Bosses at the publicly owned rail operator say the action means there will be “widespread disruption across the country, with a very limited number of services operating on a small number of routes”. Among those who will be impacted will be rugby fans travelling to Murrayfield to see Scotland take on Australia in the autumn test series.
However, leaders of the RMT trade union have insisted they will strike for “as long as it takes” to get what they regard as a fair pay deal. More than 2,000 ScotRail employees are expected to take part in the action – with staff working as conductors, ticket examiners, station staff, engineering depot staff and CCTV operators all involved.
As a result, ScotRail has been forced to cancel the majority of its services, with trains operating on just three routes across the network: Milngavie to Edinburgh Waverley via Glasgow Queen Street Low Level (half hourly service); Glasgow Central to Lanark (hourly service) and Glasgow Central – Larkhall (hourly service).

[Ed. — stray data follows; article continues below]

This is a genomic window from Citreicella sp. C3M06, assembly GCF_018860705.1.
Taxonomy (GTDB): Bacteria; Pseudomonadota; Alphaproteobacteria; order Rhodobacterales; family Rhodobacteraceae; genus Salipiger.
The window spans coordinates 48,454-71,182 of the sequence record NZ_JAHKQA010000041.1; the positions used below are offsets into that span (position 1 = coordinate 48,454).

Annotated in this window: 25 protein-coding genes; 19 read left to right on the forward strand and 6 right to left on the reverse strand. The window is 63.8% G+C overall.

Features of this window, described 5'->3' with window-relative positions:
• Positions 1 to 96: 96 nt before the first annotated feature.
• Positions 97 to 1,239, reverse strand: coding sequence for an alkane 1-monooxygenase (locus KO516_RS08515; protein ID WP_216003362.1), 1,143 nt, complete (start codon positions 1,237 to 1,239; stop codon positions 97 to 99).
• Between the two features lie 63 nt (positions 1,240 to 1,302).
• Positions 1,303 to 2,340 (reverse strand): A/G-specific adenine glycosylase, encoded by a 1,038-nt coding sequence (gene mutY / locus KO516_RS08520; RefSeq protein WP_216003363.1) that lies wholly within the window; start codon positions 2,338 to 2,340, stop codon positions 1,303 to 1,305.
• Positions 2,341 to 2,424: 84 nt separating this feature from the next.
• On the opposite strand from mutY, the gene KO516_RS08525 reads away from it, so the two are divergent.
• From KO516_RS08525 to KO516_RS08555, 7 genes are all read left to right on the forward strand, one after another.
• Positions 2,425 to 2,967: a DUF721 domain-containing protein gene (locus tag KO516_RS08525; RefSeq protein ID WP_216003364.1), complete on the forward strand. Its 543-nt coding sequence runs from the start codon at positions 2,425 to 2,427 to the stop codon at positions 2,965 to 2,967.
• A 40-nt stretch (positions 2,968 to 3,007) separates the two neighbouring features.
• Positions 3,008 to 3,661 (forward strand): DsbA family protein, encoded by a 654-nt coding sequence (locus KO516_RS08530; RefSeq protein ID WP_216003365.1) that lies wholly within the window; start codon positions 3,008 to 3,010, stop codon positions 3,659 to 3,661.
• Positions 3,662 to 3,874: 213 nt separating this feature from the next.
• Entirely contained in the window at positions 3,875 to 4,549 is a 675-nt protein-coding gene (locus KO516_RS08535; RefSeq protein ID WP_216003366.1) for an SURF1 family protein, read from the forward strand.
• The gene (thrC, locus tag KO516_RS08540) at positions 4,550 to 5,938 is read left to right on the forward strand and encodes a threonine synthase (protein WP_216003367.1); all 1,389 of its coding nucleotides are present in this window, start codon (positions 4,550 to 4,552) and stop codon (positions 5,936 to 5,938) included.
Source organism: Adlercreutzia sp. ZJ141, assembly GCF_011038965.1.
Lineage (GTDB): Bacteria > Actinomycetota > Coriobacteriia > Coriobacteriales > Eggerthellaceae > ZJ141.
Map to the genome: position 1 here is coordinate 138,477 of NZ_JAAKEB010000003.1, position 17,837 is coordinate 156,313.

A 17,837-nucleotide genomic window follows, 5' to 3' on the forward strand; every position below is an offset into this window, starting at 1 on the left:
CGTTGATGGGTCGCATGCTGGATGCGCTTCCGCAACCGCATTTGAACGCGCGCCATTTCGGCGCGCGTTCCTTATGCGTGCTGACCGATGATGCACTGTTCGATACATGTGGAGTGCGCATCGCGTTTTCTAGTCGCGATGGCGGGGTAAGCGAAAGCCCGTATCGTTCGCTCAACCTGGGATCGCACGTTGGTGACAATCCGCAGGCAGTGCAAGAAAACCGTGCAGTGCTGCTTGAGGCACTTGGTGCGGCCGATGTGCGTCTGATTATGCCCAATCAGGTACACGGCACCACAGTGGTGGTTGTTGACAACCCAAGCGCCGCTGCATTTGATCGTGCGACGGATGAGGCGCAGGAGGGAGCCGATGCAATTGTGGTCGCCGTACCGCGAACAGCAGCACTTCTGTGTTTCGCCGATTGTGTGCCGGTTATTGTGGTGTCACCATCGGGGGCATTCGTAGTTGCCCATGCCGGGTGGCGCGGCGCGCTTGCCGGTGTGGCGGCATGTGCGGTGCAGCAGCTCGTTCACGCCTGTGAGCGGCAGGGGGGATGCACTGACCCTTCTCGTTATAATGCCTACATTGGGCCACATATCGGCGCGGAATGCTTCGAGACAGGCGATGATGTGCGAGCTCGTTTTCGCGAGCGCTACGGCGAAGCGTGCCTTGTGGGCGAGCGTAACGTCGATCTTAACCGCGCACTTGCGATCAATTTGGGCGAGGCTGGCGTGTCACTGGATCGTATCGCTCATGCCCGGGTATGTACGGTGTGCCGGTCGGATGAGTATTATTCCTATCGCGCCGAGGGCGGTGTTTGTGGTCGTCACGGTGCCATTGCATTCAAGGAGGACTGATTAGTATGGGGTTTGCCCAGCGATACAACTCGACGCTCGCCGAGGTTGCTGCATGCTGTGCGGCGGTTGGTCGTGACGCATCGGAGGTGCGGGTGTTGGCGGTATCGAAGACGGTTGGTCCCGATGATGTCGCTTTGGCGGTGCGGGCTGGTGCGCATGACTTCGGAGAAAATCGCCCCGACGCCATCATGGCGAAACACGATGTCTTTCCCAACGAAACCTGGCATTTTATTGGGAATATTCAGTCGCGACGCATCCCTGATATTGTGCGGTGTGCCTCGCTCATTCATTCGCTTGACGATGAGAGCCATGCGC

The action is going ahead despite an improved offer being made – with this understood to be worth around 7.5% comprising a £500 uplift on top of the 5 per cent already offered. But Mick Hogg, the union’s Scotland organiser, said on Friday that this was not enough, claiming: “We want more because the retail price index is 12.6 per cent so the offer that is on the table comes nowhere near acceptable to RMT members.”
ScotRail had previously said the pay offer was conditional on this weekend’s industrial action being withdrawn. Further action is also planned for November 5,7 and 9 when Network Rail staff who are RMT members will walk out in the ongoing dispute over pay and working conditions.
David Simpson, ScotRail’s delivery director said the RMT ‘s demands were “unaffordable”. Speaking ahead of this latest strike getting under way he said: “We’ve had a very frustrating week with the RMT. We’ve worked hard since the ballot which caused the strike action to find a way to get more money in our staff’s pockets in a way that is affordable to the Scottish public given the financial challenges facing the industry.
“This week we were able to find a way to improve the offer significantly.
“We hear from members they are keen to get this resolved and keen to start providing a great service to customers again.”
Mr Simpson said: “What we want to do is get back to running a full timetable, providing the service we know our passengers want.”